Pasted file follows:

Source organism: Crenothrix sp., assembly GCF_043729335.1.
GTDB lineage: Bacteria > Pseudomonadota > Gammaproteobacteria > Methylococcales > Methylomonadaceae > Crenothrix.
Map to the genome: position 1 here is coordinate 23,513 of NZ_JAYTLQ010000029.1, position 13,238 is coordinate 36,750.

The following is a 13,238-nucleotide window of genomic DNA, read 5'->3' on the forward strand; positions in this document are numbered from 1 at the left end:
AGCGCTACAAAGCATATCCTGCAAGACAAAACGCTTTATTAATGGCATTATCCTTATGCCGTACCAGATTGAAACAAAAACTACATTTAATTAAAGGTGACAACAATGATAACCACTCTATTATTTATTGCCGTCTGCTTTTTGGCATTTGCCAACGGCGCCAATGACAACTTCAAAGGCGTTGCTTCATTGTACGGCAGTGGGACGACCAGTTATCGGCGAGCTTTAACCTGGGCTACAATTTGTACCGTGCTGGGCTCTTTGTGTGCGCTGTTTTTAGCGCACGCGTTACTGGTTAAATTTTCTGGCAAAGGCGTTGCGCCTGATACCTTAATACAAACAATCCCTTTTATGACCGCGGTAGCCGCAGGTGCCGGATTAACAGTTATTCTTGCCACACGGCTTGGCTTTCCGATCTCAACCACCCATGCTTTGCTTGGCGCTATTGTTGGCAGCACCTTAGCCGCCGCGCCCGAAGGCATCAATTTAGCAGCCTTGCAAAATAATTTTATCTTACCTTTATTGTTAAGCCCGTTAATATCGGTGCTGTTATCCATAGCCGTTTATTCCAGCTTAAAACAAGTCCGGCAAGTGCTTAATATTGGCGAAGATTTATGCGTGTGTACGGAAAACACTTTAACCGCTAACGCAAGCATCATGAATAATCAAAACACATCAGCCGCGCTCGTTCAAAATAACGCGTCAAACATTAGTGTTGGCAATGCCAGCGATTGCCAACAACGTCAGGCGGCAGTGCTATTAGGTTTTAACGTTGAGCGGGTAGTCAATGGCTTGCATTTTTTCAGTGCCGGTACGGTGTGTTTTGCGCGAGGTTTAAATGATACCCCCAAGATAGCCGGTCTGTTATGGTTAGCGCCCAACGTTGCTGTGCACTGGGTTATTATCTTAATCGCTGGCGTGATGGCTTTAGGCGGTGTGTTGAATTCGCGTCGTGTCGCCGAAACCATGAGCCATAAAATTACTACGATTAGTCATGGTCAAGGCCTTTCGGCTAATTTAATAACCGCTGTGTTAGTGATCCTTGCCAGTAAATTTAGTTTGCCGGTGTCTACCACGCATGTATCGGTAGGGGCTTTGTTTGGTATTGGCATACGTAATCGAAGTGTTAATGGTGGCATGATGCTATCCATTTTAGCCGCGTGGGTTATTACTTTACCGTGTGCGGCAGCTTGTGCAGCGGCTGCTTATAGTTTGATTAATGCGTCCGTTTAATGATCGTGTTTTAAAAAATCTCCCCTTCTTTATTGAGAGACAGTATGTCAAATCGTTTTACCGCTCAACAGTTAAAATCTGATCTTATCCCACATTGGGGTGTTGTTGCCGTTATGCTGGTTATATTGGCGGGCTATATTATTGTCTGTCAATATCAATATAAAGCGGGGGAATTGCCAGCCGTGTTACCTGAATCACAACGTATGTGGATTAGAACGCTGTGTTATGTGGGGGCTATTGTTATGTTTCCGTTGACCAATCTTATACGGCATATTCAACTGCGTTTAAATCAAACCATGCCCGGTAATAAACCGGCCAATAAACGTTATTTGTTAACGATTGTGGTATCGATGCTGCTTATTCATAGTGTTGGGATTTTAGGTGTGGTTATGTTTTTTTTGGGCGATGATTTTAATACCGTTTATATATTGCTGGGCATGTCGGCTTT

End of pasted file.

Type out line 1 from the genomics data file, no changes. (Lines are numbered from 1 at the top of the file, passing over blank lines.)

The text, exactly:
Source organism: Crenothrix sp., assembly GCF_043729335.1.